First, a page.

Friday, December 29, 2023

An Odd Voynich Translation


In this age of technical sophistication like AI and Google, it should be quite easy to pinpoint the language and hence the origin of the Voynich manuscipt...or at least find a relative to it. With that power in our hands, we may be able to peer into the manuscript and produce either a few words or some blaring flubs. At any rate, it's fun to try. But there is a pivotal question: have we gotten the transcription at least close enough to produce meaning?

I ran an experiment. 

I transferred the page below using the transcription that most closely resembles Scottish Secretary Hand, a pretty obscure writing style that renders what at least look like words that you can read aloud. I have a hunch that this writing style has its origins in Old Permic script. It seems counter-intuitive to say the least, but I believe the people to which the manuscript belongs were travelers and traders, especially in and around the marine and riverine passages in northern Europe, including the region's many subterranean courses.

Keeping line and paragraph breaks as its only punctuation, I plugged the following passage from Quire1-f2r of the Voynich manuscript into Google Translate. 

Lasona apkei som elkoi apkom feita 
Serkera klar t her fa fe 
Jelom fua a ker ka asa kom
?onsa housa klessa pa soit kellom s 
eleker oi hesom keison alkom son 
tom sons slei ter aleisa skei ska fa 
her fa soma keison 

Lason hom jea t hei pesan alh ei hua sonrisa 
sithe lei hua jelka alesa te kei ala son some 
jela kei om hei hula som fua lu ei som som 
ekon soi ka soier hon son eit om hua fer 
eloi ka ker aer on kon tom kula kala toi 
he alko kua som ufa 

Leem kepker elom eson ker son hla 
luelka he hei jelke iekut jella ker som 
elka ker iha kei kesa keson ufa som 
he keie kuor kesom 

Luor ha som ufea thua ser kei som
ser kei ker kei luei ka ula som elker con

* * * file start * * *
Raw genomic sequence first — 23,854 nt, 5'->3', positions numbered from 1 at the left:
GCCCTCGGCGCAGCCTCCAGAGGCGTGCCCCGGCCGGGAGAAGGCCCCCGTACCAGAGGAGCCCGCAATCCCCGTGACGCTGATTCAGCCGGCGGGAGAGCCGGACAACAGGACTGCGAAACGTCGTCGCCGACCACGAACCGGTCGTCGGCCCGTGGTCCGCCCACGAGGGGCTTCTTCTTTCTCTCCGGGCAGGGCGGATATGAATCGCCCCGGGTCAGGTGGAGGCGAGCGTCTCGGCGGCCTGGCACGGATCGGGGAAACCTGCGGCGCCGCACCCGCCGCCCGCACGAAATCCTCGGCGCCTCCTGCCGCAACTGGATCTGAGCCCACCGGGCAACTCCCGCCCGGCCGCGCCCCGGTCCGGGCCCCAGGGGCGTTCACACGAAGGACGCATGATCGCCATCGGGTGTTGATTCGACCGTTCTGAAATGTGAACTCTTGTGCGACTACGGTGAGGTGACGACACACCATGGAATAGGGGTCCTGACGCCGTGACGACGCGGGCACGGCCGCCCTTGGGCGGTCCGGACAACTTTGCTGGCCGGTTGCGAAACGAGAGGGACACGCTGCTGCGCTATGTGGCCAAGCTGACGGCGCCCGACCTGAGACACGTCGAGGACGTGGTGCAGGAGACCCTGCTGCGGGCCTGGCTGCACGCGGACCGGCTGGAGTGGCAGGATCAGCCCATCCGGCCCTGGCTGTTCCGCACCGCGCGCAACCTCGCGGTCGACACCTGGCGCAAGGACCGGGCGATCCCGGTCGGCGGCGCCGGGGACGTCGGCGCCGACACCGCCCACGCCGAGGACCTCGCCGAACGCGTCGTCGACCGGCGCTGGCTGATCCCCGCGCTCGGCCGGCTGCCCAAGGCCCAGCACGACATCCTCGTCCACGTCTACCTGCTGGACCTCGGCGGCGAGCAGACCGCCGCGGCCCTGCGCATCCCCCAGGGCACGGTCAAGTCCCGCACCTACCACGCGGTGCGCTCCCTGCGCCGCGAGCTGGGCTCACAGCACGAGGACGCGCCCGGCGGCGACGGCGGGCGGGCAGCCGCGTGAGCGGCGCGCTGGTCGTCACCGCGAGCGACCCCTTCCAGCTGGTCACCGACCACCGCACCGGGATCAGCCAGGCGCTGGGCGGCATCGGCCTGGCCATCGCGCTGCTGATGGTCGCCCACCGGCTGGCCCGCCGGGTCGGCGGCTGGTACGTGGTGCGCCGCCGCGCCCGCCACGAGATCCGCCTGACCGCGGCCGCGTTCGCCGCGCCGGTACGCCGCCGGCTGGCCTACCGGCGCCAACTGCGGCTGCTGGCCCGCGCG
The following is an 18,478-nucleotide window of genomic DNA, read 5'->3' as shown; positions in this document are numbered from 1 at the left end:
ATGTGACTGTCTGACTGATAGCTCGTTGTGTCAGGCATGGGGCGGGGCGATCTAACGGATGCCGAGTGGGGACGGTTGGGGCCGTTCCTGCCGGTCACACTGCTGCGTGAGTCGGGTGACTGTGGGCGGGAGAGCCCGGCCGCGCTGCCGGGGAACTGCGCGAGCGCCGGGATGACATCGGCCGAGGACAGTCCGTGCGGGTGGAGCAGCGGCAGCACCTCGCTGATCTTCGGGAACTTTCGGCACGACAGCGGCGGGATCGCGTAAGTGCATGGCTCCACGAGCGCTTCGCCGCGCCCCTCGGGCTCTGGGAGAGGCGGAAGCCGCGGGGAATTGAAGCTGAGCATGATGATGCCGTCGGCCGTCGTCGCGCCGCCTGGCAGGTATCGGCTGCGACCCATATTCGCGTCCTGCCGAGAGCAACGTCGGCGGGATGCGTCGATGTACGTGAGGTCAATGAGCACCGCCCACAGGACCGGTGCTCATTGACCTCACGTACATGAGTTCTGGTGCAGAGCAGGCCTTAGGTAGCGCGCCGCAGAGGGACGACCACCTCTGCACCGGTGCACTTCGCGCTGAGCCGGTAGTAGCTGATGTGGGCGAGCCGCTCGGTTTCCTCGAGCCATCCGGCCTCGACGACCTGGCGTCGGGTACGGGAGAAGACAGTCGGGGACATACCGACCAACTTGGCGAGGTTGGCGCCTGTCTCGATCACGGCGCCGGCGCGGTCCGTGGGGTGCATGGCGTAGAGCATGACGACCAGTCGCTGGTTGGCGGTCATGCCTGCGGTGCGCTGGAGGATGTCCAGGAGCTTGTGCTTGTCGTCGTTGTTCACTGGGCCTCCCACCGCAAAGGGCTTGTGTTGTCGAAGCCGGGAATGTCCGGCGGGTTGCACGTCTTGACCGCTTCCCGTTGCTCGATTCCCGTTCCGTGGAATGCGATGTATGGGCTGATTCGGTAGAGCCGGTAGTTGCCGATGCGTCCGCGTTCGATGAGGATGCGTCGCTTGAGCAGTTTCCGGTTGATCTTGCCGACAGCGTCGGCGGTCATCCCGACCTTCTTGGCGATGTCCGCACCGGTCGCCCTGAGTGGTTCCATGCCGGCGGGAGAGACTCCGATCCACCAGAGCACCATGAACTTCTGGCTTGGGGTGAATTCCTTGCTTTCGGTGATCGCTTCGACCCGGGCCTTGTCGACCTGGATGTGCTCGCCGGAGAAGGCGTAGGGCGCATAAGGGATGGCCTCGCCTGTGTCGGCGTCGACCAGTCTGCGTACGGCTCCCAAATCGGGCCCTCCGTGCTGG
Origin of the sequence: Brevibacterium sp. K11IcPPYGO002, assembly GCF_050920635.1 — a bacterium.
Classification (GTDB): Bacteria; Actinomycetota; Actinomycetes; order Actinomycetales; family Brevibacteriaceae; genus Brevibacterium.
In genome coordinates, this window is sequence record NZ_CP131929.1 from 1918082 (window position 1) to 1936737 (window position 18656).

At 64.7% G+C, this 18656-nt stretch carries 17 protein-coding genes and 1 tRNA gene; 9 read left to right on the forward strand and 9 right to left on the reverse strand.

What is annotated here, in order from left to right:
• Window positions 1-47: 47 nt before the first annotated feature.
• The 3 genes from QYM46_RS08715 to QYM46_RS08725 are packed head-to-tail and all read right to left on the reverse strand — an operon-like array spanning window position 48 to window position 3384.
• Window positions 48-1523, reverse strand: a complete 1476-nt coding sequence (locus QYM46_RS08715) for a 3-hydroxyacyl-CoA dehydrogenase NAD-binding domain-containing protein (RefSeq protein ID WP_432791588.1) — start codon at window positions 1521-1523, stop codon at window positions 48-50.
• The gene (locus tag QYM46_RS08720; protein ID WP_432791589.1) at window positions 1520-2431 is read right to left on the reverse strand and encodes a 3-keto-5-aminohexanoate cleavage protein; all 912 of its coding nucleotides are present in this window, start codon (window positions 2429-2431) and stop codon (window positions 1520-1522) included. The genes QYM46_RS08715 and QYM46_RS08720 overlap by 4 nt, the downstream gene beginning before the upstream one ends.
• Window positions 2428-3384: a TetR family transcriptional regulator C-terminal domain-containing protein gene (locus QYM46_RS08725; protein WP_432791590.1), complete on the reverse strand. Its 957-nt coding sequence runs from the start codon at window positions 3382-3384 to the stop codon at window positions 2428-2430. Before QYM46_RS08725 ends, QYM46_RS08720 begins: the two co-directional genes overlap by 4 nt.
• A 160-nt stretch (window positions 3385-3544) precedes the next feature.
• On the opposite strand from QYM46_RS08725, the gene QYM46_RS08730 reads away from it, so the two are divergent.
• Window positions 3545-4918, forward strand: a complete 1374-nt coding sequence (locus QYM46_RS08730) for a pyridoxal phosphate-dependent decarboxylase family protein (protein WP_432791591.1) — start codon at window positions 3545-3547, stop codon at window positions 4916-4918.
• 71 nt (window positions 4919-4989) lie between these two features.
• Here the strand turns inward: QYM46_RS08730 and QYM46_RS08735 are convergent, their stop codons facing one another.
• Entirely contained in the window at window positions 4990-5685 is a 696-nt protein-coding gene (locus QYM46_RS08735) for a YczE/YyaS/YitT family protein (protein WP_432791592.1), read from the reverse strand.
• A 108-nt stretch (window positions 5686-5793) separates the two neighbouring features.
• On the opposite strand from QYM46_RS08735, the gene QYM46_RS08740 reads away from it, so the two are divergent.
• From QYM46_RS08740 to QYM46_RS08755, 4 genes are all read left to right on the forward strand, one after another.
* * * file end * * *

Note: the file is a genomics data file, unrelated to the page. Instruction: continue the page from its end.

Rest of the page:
som keluka jeluka kelker kuut ur ukom 
kelerhu ker kei kei seiesa 

Luket jepoi kei fei souss 
akuer ker sos jelkes kos 
eker jeuker kei som fua 
teka ker koi kos kos ke 

Jelei keieia t kos fei 
elkei jesom ker her sore 
aher ker kei ela sose 
he ?er hueisos elkese ei 
a sor keifor 


The Result

Immediately, GT detected Finnish and nothing else. As you may know, I have believed that the Voynich language derives from some lesser known Finnic language. The thing is, there are many of them, some already extinct. I have covered this in another page titled Language Candidates

But what if we selected various languages in GT? Do any of them return legible words or even better sentences with even the slightest meaning?

Yes, one and only one does. 

This language, which produced more than a smattering of meaning, shockingly, was Hindi. It returned full sentences in a style which closely resembles Helkavirsi...weirdly.

What the heck are Helkavirsi?

A helkavirsa is a Finnish poem in the Kalevala meter (trochaic tetrameter), especially one sung in a helkajuhla. From helka +‎ juhla (“celebration”). The initial component from Old Norse helgr (“holy”). It is Säaksmäki's spring singing festival for girls. 

Girls, perhaps, like these two, who are watching two matrons with fancy headdresses dance?

Confusing matters, Finnish poet Eino Leino published collections of his poetry in 1903 and 1916 under the title Helkavirsiä. Whether he borrowed from the actual, authentic canon of Helkajuhla songs is outside of our scope, so I'll just leave it at a mention.

First, the Name

Origin of Helka/Áile: Old Norse or Old Finnic?

As usual, it's assumed to be originally a Germanic origin, but it could be much, much older, an Old Finnic term created by the Sami, who have resided in northern Europe for millennia.


From Proto-Germanic *hailagaz (“holy, sacred”), whence also Old English hāliġ, Old Frisian hēlich, Old Saxon hēlag, Old High German heilag, Gothic 𐌷𐌰𐌹𐌻𐌰𐌲𐍃 (hailags). Akin to heill +‎ -agr.

Adjective heilagr (comparative helgari, superlative helgastr): holy, inviolable, sacred
Old Norse Helga ("holy"), a pre-Christian term, feminine form of Helgi. Doublet of Olga.

From Old Norse helga, from Proto-Germanic *hailagōną. Cognates include English hallow.
Verb helga (present tense helgar, past tense helga, past participle helga, passive infinitive helgast, present participle helgande, imperative helga/helg): to hallow, sanctify, to ornate, (reflexive) to visit

Olga: Borrowed in the 19th century from Russian О́льга (Ólʹga), a saints' name borne by Russian royalty, a medieval form of Helga, Old Norse heilagr (“holy, prosperous”). Doublet of Helga.


This name derives from the Old Norse “helgi > heilagr,” meaning “holy, blessed.” This name and its variants (Hege, Helle, Helge, Helga, and Helka) are a female name used mainly in Scandinavia, Iceland, Germany, and Hungary. The name was in use in England before the Norman Conquest but appeared to have died out afterward. It was re-introduced to English-speaking nations in the 20th-century from Germany and the Nordic countries. Eastern Slavic name Olga derives from it. The Scandinavian male equivalent is Helge or Helgi. The name day is celebrated: Estonia: May 31, Hungary: October 3, Latvia: August 11, Sweden: November 21, Finland: May 31, Greece: July 11.